Leave it to Matt Cutts to always be there to clear the air when there is an issue causing some webmasters confusion. One webmaster, Peter, asked Matt Cutts whether geo-detecting techniques is actually against Google’s policies, as it is common for websites to be designed so that users are given the information (price, USPs) most relevant to their lives based on geo-location.

In some understandings of Google’s policies, this may be against the rules, but it turns out all is fine, so long as you avoid one issue.

In one of his Webmaster Chat videos, Cutts explained that directing users to a version of a site, or delivering specific information based on location are not spammy or against Google’s policies. It only makes sense to offer viewers information that actually applies to their lives.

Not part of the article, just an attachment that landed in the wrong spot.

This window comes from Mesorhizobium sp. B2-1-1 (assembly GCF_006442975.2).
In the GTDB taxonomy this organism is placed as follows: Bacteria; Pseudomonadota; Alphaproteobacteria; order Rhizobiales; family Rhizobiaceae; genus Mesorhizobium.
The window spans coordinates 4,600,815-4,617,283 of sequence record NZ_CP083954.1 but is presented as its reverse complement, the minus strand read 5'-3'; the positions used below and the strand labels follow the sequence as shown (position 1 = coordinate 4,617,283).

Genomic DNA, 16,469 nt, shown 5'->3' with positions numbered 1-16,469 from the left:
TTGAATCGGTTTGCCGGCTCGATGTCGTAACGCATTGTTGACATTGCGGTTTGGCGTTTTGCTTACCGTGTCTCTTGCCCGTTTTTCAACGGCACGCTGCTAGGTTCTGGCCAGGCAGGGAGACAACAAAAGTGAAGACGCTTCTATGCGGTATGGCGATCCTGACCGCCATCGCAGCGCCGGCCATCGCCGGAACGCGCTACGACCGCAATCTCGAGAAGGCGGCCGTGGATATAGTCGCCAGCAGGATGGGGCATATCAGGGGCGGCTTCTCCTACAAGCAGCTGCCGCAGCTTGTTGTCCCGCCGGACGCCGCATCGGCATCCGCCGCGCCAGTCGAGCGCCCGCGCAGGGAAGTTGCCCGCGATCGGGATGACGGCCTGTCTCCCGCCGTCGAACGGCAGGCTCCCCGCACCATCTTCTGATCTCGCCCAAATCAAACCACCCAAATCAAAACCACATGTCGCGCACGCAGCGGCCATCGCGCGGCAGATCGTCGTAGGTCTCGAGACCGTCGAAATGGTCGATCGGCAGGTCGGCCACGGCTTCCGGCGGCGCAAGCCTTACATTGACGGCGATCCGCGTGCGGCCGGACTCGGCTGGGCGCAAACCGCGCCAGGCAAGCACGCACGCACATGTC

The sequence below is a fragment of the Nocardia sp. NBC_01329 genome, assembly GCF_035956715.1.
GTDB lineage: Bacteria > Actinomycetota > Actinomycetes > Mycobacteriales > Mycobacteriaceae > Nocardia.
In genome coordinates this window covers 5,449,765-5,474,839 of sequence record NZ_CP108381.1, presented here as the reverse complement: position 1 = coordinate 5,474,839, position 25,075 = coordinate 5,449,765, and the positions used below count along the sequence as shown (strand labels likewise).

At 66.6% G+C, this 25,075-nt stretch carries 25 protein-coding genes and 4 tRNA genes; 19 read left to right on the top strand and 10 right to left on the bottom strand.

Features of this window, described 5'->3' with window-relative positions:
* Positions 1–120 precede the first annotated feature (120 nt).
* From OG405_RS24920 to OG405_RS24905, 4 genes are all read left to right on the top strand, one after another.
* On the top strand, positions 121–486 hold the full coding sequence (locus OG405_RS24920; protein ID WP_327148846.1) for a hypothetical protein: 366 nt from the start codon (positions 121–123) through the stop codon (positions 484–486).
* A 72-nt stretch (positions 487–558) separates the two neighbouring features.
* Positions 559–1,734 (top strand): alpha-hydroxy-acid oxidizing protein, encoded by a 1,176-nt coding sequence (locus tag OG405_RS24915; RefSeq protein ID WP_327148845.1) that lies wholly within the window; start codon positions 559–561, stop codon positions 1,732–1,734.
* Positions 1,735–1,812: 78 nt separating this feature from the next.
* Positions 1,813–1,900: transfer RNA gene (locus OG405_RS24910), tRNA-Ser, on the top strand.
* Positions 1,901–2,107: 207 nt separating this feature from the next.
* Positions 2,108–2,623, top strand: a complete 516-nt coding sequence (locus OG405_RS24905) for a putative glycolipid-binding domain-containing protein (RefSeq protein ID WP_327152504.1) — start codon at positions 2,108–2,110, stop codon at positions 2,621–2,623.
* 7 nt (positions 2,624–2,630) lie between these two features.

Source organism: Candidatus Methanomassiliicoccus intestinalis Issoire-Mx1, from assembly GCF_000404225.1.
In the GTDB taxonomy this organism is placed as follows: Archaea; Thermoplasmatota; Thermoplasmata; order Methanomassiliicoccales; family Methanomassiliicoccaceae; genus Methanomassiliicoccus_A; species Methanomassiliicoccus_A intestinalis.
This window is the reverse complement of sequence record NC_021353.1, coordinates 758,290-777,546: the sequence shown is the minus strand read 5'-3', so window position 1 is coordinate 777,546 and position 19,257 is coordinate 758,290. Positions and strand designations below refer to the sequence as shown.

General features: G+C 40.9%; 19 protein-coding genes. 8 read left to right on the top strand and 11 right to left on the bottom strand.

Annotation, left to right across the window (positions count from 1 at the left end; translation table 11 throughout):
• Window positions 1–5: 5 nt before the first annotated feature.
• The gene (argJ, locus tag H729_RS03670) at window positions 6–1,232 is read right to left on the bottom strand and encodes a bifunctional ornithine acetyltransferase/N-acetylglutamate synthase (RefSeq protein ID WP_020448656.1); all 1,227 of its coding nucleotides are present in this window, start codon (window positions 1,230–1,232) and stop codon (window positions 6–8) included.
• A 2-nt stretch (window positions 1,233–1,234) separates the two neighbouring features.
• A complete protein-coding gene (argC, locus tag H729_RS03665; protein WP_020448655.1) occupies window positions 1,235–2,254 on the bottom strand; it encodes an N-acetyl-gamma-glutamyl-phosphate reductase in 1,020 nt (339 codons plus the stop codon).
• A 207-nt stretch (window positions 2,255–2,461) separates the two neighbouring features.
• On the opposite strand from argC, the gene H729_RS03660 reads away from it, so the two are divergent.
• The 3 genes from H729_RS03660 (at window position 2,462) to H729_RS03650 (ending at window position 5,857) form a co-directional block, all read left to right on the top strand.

What Google does consider spam is directing their crawlers or GoogleBot to a web page of content that users cannot see. Sending GoogleBot to a different location that what visitors see is a bad idea, which is considered spam or a form of cloaking. Instead, treat GoogleBot as you would any user, by checking the location information and sending the crawler to the normal page reflecting that data.